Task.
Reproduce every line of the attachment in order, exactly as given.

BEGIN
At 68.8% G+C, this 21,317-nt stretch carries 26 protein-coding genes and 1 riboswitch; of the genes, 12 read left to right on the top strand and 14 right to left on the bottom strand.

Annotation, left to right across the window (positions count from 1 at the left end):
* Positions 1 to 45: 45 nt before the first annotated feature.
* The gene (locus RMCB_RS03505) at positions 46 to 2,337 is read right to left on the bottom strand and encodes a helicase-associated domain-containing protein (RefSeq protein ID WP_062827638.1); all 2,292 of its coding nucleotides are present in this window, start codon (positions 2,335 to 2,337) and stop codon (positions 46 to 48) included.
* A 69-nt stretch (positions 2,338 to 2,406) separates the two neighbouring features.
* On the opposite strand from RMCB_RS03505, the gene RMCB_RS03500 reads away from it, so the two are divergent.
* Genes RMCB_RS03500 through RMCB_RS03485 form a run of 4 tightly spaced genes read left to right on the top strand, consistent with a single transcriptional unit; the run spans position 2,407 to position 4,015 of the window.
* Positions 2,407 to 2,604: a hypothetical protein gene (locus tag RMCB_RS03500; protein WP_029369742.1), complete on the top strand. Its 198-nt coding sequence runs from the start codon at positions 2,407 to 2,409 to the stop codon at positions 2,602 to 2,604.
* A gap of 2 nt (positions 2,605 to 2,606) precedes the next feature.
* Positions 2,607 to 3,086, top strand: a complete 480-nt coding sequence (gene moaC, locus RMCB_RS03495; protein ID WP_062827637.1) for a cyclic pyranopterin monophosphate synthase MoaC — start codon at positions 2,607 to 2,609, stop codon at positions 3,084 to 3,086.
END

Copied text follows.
At 68.8% G+C, this 21,317-nt stretch carries 26 protein-coding genes and 1 riboswitch; of the genes, 12 read left to right on the top strand and 14 right to left on the bottom strand.

Annotation, left to right across the window (positions count from 1 at the left end):
* Positions 1 to 45: 45 nt before the first annotated feature.
* The gene (locus RMCB_RS03505) at positions 46 to 2,337 is read right to left on the bottom strand and encodes a helicase-associated domain-containing protein (RefSeq protein ID WP_062827638.1); all 2,292 of its coding nucleotides are present in this window, start codon (positions 2,335 to 2,337) and stop codon (positions 46 to 48) included.
* A 69-nt stretch (positions 2,338 to 2,406) separates the two neighbouring features.
* On the opposite strand from RMCB_RS03505, the gene RMCB_RS03500 reads away from it, so the two are divergent.
* Genes RMCB_RS03500 through RMCB_RS03485 form a run of 4 tightly spaced genes read left to right on the top strand, consistent with a single transcriptional unit; the run spans position 2,407 to position 4,015 of the window.
* Positions 2,407 to 2,604: a hypothetical protein gene (locus tag RMCB_RS03500; protein WP_029369742.1), complete on the top strand. Its 198-nt coding sequence runs from the start codon at positions 2,407 to 2,409 to the stop codon at positions 2,602 to 2,604.
* A gap of 2 nt (positions 2,605 to 2,606) precedes the next feature.
* Positions 2,607 to 3,086, top strand: a complete 480-nt coding sequence (gene moaC, locus RMCB_RS03495; protein ID WP_062827637.1) for a cyclic pyranopterin monophosphate synthase MoaC — start codon at positions 2,607 to 2,609, stop codon at positions 3,084 to 3,086.